Fannie, Freddie & the Corruption of Congress

By Peter Bearse, Independent Candidate NH CD-1

China must be looking on the U.S.A. with ironic amusement, as they see our government taking over private enterprise while their public companies are put up for sale to private investors. Yes, dear readers, Fannie Mae and Freddie Mac are private companies. The fact that they are now placed under Federal government "conservator"-ship owes to years of corruption -- of the Congress by Fannie and Freddie and of the latter companies by Congress.

For years, the two private companies have corrupted the ability of Congress to honor the public trust -- by using portions of their excess profits to lobby against legislation to reform the companies and for moves that would enlarge them. The latest example was the recent housing bill. This contained a section that expanded their responsibility for affordable housing; that is, for increased investment in housing that carried higher risks; and this at a time when the two companies were already huge holders of mortgage assets showing signs of financial stress.

The term "excess profits" owes to the fact that Fannie and Freddie profited from leveraging their favorable access to private capital on favorable terms due to their public status as companies chartered by Congress. Thus, the large campaign contributions that many Members of Congress received from these companies corrupted the companies as well as Members. How? -- by rejecting reforms, lack of sufficient oversight and promotion of "bigger is better." They have also encouraged reactionary behavior. Companies and members both over-react to events with short-term expedients, rather than facing the long-term necessity of reforming or restructing the companies and revising their flawed business models. Again, the recent housing legislation is a prime example. It was rushed through Congress with many flaws -- mainly to give the American public the impression that Congress was doing something other than whistling past the graveyard while a financial hearse brought the housing sector to its knees.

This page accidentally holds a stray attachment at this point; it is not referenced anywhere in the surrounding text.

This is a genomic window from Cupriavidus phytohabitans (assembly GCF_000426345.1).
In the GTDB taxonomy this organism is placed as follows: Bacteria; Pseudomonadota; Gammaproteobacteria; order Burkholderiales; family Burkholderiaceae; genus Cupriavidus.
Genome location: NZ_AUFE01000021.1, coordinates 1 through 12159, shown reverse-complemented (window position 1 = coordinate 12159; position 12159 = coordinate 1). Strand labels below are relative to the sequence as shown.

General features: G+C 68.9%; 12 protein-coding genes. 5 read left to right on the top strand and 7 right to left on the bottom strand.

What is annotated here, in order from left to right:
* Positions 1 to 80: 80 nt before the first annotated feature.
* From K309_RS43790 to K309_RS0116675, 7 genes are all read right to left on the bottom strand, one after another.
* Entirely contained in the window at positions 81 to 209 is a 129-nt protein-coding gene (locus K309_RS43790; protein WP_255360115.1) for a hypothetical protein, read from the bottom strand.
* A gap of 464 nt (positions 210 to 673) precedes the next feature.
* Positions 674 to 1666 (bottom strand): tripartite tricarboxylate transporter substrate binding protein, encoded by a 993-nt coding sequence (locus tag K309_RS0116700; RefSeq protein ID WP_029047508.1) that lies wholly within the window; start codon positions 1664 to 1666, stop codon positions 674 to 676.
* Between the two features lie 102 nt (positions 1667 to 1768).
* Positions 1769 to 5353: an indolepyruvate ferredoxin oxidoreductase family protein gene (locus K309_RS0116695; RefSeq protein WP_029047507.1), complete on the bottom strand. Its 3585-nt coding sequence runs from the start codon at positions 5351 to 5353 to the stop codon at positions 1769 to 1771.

The latest takeover is not a "bailout" because private investors in the companies' stock have seen, and will see more, losses on their stock holdings. Yet, taxpayers may end up holding the bag to cover big losses, estimated by the Office of Management and Budget to be about $25 billion, but maybe ranging as high as $125 billion -- the cost to taxpayers of resolving the last big financial crisis, the savings and loan crisis of the late '70's and early '80's.

Fannie and Freddie were allowed to become too big and too overcentralized. The next Congress should downsize, decentralize and privatize their functions. This is not likely to happen in a Congress under Democratic control. Chinese tea-for-two, anyone?

PETER BEARSE, Ph.D., International Consulting Economist and Independent Candidate for Congress, NH CD 1, Danville: 9/8/08.